Have you ever no-showed a race?  How did it make you feel?

12 Replies to “The No Show”

  1. Haven't no showed but have DNS'd twice.

    Once in my first half ironman. I made the decision to not start a couple of weeks before. It was heartbreaking. I went back the next year and completed it.

    Another was an Olympic distance where I was feeling a bit stuffed up that day. The real reason: I was afraid of the water. It was windy that day.

    Both of these incidents stayed with me for a long time and undermined my confidence. But they ended up being good in retrospect because they showed me just how badly I wanted to do long distance in this sport. I'm no longer afraid of the water and have embraced the half iron distance.

    Heavy rain is a downer on any race day. Don't be too hard on yourself for this. I'm new to your blog but can see that you love the sport. Chalk it up as a learning experience and move forward.

  2. Haven't no showed but have DNS'd twice.

    Once in my first half ironman. I made the decision to not start a couple of weeks before. It was heartbreaking. I went back the next year and completed it.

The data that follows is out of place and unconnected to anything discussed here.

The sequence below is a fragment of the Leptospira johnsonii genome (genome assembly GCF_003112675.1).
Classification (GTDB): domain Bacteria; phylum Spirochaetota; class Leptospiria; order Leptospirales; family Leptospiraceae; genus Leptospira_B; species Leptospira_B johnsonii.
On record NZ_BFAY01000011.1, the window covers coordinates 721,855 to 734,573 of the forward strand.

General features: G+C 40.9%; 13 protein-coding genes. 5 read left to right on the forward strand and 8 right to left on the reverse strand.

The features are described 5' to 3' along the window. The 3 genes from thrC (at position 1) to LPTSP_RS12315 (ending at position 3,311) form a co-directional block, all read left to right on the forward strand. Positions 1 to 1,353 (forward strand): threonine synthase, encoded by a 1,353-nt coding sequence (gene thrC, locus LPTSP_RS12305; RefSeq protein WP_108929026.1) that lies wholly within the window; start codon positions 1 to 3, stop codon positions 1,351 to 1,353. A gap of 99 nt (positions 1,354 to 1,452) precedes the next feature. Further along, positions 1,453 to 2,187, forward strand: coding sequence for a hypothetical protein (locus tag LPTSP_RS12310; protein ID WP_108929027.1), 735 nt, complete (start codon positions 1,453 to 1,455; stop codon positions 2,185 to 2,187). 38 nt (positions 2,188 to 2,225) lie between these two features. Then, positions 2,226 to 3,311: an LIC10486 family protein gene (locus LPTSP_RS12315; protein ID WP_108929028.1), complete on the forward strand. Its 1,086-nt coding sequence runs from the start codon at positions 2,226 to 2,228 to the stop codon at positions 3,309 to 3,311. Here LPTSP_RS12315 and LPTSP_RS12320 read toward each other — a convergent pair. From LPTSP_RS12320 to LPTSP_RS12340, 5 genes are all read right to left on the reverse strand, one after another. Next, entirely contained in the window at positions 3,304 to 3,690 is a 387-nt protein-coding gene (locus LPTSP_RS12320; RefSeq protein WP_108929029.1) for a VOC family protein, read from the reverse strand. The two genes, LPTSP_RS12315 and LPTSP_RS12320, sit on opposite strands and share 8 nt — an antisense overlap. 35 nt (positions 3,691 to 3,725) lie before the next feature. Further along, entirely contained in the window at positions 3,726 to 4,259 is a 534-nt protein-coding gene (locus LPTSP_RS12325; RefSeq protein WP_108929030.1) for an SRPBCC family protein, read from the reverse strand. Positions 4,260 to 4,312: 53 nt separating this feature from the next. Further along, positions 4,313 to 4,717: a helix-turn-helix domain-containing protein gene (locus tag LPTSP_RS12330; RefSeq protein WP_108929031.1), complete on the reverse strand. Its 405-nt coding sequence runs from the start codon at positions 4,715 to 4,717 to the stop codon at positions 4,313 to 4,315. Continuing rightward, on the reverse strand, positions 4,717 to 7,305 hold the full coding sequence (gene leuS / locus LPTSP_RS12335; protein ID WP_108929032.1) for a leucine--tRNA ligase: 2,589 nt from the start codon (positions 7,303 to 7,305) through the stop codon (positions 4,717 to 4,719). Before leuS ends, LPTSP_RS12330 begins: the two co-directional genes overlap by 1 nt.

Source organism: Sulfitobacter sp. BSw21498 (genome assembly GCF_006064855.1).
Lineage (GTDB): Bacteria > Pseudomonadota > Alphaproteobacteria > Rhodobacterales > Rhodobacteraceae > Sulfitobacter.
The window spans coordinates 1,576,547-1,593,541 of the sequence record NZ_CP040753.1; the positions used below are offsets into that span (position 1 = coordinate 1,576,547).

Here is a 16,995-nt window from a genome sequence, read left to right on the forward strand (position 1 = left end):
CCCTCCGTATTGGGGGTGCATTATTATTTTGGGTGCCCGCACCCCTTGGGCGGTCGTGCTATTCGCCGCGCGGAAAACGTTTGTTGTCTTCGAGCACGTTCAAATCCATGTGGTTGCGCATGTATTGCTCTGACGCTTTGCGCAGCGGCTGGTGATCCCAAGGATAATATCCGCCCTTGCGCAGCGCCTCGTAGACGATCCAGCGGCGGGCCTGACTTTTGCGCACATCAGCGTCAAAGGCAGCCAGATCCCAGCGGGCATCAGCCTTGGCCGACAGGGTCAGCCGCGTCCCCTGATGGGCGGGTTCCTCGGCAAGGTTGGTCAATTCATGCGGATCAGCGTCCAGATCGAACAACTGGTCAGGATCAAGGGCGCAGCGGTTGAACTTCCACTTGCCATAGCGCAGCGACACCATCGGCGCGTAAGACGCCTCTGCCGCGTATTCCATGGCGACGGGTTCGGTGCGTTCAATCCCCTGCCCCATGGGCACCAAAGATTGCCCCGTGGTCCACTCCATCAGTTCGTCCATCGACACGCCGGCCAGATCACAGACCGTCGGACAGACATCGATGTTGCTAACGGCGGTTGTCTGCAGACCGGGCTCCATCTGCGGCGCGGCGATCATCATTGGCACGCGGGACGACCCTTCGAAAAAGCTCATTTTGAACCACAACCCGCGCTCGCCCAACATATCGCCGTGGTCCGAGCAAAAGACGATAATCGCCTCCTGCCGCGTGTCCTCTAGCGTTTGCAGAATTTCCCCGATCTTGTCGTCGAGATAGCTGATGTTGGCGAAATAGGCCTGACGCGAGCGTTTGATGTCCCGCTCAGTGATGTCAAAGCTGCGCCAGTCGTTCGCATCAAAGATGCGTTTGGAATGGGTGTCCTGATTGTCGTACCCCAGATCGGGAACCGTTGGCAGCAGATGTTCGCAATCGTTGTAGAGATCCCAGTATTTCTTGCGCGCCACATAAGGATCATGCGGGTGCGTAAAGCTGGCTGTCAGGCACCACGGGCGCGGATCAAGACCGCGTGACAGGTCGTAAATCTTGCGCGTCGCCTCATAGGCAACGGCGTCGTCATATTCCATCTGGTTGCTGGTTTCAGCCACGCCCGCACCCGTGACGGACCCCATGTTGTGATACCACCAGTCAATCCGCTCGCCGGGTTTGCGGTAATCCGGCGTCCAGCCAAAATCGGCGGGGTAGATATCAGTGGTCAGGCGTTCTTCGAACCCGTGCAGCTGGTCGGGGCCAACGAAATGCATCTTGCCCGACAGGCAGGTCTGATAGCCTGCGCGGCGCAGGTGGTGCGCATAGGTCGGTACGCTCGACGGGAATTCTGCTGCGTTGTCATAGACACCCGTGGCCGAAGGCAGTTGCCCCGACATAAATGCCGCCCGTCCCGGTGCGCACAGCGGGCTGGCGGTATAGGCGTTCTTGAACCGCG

Another was an Olympic distance where I was feeling a bit stuffed up that day. The real reason: I was afraid of the water. It was windy that day.

    Both of these incidents stayed with me for a long time and undermined my confidence. But they ended up being good in retrospect because they showed me just how badly I wanted to do long distance in this sport. I'm no longer afraid of the water and have embraced the half iron distance.

    Heavy rain is a downer on any race day. Don't be too hard on yourself for this. I'm new to your blog but can see that you love the sport. Chalk it up as a learning experience and move forward.

  3. It may have been tough to make it through your day knowing you skipped your race, but as a wife of two busy kids, I think you are an amazing husband for what you did. There will be more races and I am so happy you found a way to spend time with your family that day instead.

  4. It may have been tough to make it through your day knowing you skipped your race, but as a wife of two busy kids, I think you are an amazing husband for what you did. There will be more races and I am so happy you found a way to spend time with your family that day instead.